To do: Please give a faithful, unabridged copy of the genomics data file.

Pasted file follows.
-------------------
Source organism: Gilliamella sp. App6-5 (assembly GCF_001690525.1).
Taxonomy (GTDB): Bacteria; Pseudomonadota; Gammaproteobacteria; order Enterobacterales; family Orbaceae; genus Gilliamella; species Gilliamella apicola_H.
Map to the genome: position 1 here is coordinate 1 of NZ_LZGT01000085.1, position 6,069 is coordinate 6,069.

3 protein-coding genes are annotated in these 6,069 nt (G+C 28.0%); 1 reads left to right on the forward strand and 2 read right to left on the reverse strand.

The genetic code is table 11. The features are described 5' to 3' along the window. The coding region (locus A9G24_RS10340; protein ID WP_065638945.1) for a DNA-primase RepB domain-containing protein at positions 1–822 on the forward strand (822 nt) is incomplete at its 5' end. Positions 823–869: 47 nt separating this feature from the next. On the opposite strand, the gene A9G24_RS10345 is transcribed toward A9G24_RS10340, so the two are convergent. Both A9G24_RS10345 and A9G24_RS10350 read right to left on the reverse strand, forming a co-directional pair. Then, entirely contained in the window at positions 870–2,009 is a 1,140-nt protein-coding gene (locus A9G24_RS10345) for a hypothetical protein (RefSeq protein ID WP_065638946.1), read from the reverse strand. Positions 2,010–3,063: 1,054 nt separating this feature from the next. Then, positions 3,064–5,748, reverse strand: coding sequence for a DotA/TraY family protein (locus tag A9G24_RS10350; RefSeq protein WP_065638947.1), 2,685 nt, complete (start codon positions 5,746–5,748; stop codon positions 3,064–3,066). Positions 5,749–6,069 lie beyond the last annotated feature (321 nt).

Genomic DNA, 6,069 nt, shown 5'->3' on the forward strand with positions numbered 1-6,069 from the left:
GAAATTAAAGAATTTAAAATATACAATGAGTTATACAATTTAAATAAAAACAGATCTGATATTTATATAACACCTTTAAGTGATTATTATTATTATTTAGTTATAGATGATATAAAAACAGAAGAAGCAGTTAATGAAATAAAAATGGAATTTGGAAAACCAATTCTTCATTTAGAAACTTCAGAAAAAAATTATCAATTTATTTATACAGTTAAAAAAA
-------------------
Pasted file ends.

Source organism: Gilliamella sp. App6-5 (assembly GCF_001690525.1).
Taxonomy (GTDB): Bacteria; Pseudomonadota; Gammaproteobacteria; order Enterobacterales; family Orbaceae; genus Gilliamella; species Gilliamella apicola_H.
Map to the genome: position 1 here is coordinate 1 of NZ_LZGT01000085.1, position 6,069 is coordinate 6,069.

3 protein-coding genes are annotated in these 6,069 nt (G+C 28.0%); 1 reads left to right on the forward strand and 2 read right to left on the reverse strand.

The genetic code is table 11. The features are described 5' to 3' along the window. The coding region (locus A9G24_RS10340; protein ID WP_065638945.1) for a DNA-primase RepB domain-containing protein at positions 1–822 on the forward strand (822 nt) is incomplete at its 5' end. Positions 823–869: 47 nt separating this feature from the next. On the opposite strand, the gene A9G24_RS10345 is transcribed toward A9G24_RS10340, so the two are convergent. Both A9G24_RS10345 and A9G24_RS10350 read right to left on the reverse strand, forming a co-directional pair. Then, entirely contained in the window at positions 870–2,009 is a 1,140-nt protein-coding gene (locus A9G24_RS10345) for a hypothetical protein (RefSeq protein ID WP_065638946.1), read from the reverse strand. Positions 2,010–3,063: 1,054 nt separating this feature from the next. Then, positions 3,064–5,748, reverse strand: coding sequence for a DotA/TraY family protein (locus tag A9G24_RS10350; RefSeq protein WP_065638947.1), 2,685 nt, complete (start codon positions 5,746–5,748; stop codon positions 3,064–3,066). Positions 5,749–6,069 lie beyond the last annotated feature (321 nt).

Genomic DNA, 6,069 nt, shown 5'->3' on the forward strand with positions numbered 1-6,069 from the left:
GAAATTAAAGAATTTAAAATATACAATGAGTTATACAATTTAAATAAAAACAGATCTGATATTTATATAACACCTTTAAGTGATTATTATTATTATTTAGTTATAGATGATATAAAAACAGAAGAAGCAGTTAATGAAATAAAAATGGAATTTGGAAAACCAATTCTTCATTTAGAAACTTCAGAAAAAAATTATCAATTTATTTATACAGTTAAAAAAA